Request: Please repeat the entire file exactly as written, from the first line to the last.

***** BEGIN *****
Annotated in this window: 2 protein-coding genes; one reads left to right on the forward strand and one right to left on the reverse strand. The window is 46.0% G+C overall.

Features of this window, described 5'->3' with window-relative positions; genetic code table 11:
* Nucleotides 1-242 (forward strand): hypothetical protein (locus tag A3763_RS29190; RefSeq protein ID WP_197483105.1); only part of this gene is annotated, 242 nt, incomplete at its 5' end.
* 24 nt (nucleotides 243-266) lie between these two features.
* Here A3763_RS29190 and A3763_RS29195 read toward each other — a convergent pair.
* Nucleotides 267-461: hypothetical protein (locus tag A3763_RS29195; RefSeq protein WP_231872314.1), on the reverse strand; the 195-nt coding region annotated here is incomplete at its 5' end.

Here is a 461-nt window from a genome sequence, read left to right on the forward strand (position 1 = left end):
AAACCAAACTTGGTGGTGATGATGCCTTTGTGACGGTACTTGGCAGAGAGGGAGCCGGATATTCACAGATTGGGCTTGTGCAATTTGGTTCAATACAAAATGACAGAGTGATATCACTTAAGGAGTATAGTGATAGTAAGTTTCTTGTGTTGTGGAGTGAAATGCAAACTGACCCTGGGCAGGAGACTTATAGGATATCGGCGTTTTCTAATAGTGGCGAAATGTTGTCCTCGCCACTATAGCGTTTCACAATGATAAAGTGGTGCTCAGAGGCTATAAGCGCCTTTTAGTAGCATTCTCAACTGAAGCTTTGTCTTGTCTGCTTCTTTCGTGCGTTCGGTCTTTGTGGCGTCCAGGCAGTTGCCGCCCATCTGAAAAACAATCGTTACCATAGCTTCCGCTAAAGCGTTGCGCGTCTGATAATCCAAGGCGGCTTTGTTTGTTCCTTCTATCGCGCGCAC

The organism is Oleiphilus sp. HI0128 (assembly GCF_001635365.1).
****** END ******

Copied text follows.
Annotated in this window: 2 protein-coding genes; one reads left to right on the forward strand and one right to left on the reverse strand. The window is 46.0% G+C overall.

Features of this window, described 5'->3' with window-relative positions; genetic code table 11:
* Nucleotides 1-242 (forward strand): hypothetical protein (locus tag A3763_RS29190; RefSeq protein ID WP_197483105.1); only part of this gene is annotated, 242 nt, incomplete at its 5' end.
* 24 nt (nucleotides 243-266) lie between these two features.
* Here A3763_RS29190 and A3763_RS29195 read toward each other — a convergent pair.
* Nucleotides 267-461: hypothetical protein (locus tag A3763_RS29195; RefSeq protein WP_231872314.1), on the reverse strand; the 195-nt coding region annotated here is incomplete at its 5' end.

Here is a 461-nt window from a genome sequence, read left to right on the forward strand (position 1 = left end):
AAACCAAACTTGGTGGTGATGATGCCTTTGTGACGGTACTTGGCAGAGAGGGAGCCGGATATTCACAGATTGGGCTTGTGCAATTTGGTTCAATACAAAATGACAGAGTGATATCACTTAAGGAGTATAGTGATAGTAAGTTTCTTGTGTTGTGGAGTGAAATGCAAACTGACCCTGGGCAGGAGACTTATAGGATATCGGCGTTTTCTAATAGTGGCGAAATGTTGTCCTCGCCACTATAGCGTTTCACAATGATAAAGTGGTGCTCAGAGGCTATAAGCGCCTTTTAGTAGCATTCTCAACTGAAGCTTTGTCTTGTCTGCTTCTTTCGTGCGTTCGGTCTTTGTGGCGTCCAGGCAGTTGCCGCCCATCTGAAAAACAATCGTTACCATAGCTTCCGCTAAAGCGTTGCGCGTCTGATAATCCAAGGCGGCTTTGTTTGTTCCTTCTATCGCGCGCAC

The organism is Oleiphilus sp. HI0128 (assembly GCF_001635365.1).